This past weekend, Toll Brothers launched 12 units for sale at Pierhouse in Brooklyn Bridge Park and “sold them all” immediately! The prices were “well above the original pro forma,” a tipster told us the real estate firm said on its quarterly earnings call. The total sales price for all 12 was “about $44 million,” a Toll Brothers executive said.
The firm said it plans to put seven more units on the market this week. “We…believe we will immediately sell them all,” our tipster quoted the exec as saying.
The joint venture with Starwood Capital includes 192 hotel rooms as well as 108 condos with river views in the park. Construction started in 2013 and is expected to finish by summer 2015. Marvel Architects is the architect. Toll Brothers has “an interest list of several thousand people” for the units.
Brooklyn Bridge Park’s Pier 2 in on track to wrap up construction in the spring, and the finished product will feature a roller rink, several sports courts, workout area and green space. Community Board Two released all the details about the planned five acres for recreation activities in an email yesterday.
Pier 2 will include five full-size basketball courts, two of which will be covered by the pier roof, the roller rink, six handball courts, three shuffleboard courts, two bocce courts, a half acre of turf and a workout area equipped with state of the art fitness equipment. There will also be 12 swings of varying sizes, restrooms, picnic tables, lockers and skate rentals. BBP will begin taking permit applications for use of the sports courts on April 1.
Design Brooklyn brings us some fresh shots and commentary on Prospect Park’s beautiful new LeFrak Center at Lakeside.
In a section of Prospect Park called Lakeside — until recently the somewhat neglected site of the Wollman Rink — a crisply beautiful new building has taken its place within the landscape. Designed by architects Tod Williams and Billie Tsien in collaboration with the Prospect Park Alliance’s lead landscape architect Christian Zimmerman, the Samuel J. and Ethel LeFrak Center offers a year-round skating facility as well as a stunning example of how restoration can work hand-in-hand with modern design. (more…)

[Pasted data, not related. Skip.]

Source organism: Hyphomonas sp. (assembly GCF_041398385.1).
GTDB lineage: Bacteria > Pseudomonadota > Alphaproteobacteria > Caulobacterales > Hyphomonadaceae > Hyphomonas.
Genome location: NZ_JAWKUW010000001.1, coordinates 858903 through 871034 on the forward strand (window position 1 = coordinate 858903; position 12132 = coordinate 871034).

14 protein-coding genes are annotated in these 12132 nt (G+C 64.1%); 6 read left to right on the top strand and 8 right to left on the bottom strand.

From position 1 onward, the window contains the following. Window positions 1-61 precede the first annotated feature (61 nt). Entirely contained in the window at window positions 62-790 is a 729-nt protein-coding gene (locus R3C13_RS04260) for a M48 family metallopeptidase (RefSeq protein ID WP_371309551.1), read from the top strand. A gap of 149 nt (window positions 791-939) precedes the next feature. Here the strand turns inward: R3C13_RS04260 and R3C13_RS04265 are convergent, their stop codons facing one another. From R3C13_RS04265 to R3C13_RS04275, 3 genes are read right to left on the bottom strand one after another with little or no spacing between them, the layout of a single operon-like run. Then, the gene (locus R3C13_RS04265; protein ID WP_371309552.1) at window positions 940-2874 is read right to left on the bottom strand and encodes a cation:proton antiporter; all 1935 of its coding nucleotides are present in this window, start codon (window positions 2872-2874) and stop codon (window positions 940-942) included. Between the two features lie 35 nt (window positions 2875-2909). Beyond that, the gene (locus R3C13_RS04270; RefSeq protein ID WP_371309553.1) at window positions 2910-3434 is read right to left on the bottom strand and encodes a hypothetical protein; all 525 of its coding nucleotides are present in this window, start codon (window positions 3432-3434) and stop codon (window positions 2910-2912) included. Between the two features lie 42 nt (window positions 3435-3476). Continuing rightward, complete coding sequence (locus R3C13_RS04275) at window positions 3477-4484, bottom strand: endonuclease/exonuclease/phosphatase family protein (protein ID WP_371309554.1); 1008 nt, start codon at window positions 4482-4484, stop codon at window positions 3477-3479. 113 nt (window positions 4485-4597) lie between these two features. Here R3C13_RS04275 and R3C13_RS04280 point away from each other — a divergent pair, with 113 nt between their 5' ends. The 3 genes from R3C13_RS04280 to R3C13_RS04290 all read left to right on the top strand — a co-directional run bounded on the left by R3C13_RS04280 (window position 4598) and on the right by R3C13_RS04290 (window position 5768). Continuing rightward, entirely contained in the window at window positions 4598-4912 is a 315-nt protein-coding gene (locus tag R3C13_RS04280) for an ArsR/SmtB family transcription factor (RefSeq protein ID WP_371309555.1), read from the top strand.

Brooklyn Brainery is hosting another cool Brooklyn history class, this time on the rise and fall of Prospect Park, which planners Frederick Law Olmsted and Calvert Vaux envisioned as a pastoral refuge. By the mid-1970s, the park had become a symbol of the borough’s urban decay and rising crime rates, and “the goddess driving atop the arch in Grand Army Plaza had fallen over in her chariot,” writes urban planning researcher Patrick Lamson-Hall in the workshop description.
“Prospect Park is the the heart and lungs of Brooklyn,” writes Lamson-Hall. “Its decay and subsequent revival showcase important lessons about urban public space, public safety and policing, and the powerful role of citizens in reclaiming their city.”
The workshop costs $10 and will happen from 6:30 to 8 pm on March 11. You can buy tickets here.
The Downtown Brooklyn Partnership is looking for civil engineers and landscape architects to redesign and reopen the currently closed BAM Park at Fulton and Lafayette, according to an RFP issued Monday. The 14,000-square-foot triangular park sits on top of the Fulton Street G train top, which has apparently made the park unsafe for pedestrians.
The chosen engineers and architects will have to come up with a plan to repair the “subsurface conditions” which currently make the park unsafe to walk on. The plan should also strengthen the park’s visual link to the surrounding neighborhood and create welcoming places for pedestrians and possible performance space.
Plans should include measures to protect the subway infrastructure and the existing adult trees. The Department of Housing Preservation and Development will oversee design and construction, and the Parks Department will maintain the space. The revamp will take about nine months, according to HPD. Proposals are due by February 6.